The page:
Editors, publishing agents and authors have signed-up to a letter in the hundreds, demanding the industry deny Donald Trump the publication of any post-presidential memoir.
The letter, titled "No Book Deals for Traitors,” was signed by more than 250 editors, authors and publishing agents last week.
Together, they oppose any Trump administration official from publishing a future book - including the outgoing president, who is rumoured to be considering a memoir.
Barry Lyga, a novelist who organised the letter, wrote that "As members of the writing and publishing community of the United States, we affirm that participation in the administration of Donald Trump must be considered a uniquely mitigating criterion for publishing houses when considering book deals.”
He continued: “No participant in an administration that caged children, performed involuntary surgeries on captive women, and scoffed at science as millions were infected with a deadly virus should be enriched by the almost rote largesse of a big book deal.”
Among the letter’s signatories are staffers from the five biggest publishing houses, Penguin Random House, Hachette Book Group, HarperCollins, Simon & Schuster, and Macmillan.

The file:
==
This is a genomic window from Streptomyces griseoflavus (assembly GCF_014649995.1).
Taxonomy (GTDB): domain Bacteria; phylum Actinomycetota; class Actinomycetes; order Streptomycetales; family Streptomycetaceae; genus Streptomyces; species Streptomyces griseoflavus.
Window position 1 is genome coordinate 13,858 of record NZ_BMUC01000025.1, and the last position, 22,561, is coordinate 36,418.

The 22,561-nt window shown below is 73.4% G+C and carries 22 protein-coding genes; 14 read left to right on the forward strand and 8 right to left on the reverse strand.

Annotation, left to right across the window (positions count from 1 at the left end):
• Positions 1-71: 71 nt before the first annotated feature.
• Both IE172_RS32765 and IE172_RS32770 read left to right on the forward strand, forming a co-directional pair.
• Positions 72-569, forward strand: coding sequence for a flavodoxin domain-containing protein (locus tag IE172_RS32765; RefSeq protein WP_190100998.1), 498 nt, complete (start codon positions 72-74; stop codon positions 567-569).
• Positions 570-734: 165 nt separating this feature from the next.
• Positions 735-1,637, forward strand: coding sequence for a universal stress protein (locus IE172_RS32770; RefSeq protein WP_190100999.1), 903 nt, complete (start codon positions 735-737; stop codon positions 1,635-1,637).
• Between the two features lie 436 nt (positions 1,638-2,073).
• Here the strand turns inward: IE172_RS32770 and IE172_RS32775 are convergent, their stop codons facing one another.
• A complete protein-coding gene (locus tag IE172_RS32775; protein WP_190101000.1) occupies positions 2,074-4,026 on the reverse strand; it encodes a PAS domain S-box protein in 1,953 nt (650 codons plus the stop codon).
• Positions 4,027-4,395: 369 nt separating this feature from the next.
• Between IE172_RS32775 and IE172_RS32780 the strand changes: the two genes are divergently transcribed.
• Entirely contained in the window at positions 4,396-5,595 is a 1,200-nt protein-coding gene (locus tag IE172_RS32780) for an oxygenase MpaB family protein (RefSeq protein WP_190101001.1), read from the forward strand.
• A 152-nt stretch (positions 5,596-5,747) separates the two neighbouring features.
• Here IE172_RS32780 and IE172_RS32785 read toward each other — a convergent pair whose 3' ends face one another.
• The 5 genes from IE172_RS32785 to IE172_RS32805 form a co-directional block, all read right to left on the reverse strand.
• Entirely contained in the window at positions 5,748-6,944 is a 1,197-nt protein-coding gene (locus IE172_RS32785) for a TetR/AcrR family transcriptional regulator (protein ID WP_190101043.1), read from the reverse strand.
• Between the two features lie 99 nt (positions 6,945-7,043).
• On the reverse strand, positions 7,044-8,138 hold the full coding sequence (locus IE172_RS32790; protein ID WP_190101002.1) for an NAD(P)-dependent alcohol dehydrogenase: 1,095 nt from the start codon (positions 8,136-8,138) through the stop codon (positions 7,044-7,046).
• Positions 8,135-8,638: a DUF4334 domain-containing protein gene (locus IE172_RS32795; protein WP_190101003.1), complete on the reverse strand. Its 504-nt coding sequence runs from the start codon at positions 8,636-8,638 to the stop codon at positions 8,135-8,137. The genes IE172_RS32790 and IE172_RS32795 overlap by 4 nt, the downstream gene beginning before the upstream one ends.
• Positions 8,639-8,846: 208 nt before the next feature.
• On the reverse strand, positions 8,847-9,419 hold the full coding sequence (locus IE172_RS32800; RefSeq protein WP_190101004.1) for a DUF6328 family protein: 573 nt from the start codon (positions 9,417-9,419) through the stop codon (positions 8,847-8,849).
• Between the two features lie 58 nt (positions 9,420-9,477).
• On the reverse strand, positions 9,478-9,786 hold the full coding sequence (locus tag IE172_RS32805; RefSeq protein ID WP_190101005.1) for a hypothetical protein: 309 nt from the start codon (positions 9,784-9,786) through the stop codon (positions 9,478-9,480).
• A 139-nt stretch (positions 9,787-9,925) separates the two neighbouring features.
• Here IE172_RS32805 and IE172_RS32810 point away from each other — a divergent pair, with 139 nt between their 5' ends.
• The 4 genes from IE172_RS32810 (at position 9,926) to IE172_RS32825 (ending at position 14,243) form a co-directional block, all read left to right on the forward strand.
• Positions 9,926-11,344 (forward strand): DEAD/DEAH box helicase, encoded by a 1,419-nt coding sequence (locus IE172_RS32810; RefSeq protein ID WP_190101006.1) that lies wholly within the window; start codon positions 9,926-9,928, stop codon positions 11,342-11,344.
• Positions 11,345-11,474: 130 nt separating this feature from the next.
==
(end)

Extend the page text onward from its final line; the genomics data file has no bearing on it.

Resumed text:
Mr Lyga told the Los Angeles Times in an email that publishers should “act to the dictates of their conscience and to the extent they are able to effect change,” when it comes to publishing any Trump administration titles.
Publishing houses have already begun to turn away from Mr Trump’s allies, after Simon & Schuster cancelled a book deal with the Republican senator Josh Hawley.
Mr Hawley had been among those Republicans in Congress who still voted against Joe Biden’s 2020 election win against Mr Trump, after the president’s supporters stormed the US Capitol in his name, leaving five dead.
Mr Lyga wrote in the letter to publishers that “no one who incited, suborned, instigated, or otherwise supported the January 6, 2021 coup attempt should have their philosophies remunerated and disseminated through our beloved publishing houses.”
Mr Trump himself was said to be planning on a memoir once he leaves office, the Washington Post reported in November, following his predecessors. Although no official announcement has been made.
Such a move would prove valuable to the outgoing president, who has $400 million (£295,242 million) in loans to pay off in the next four years.
Publishing industry figures are invited to add their names to the"No Book Deals for Traitors”.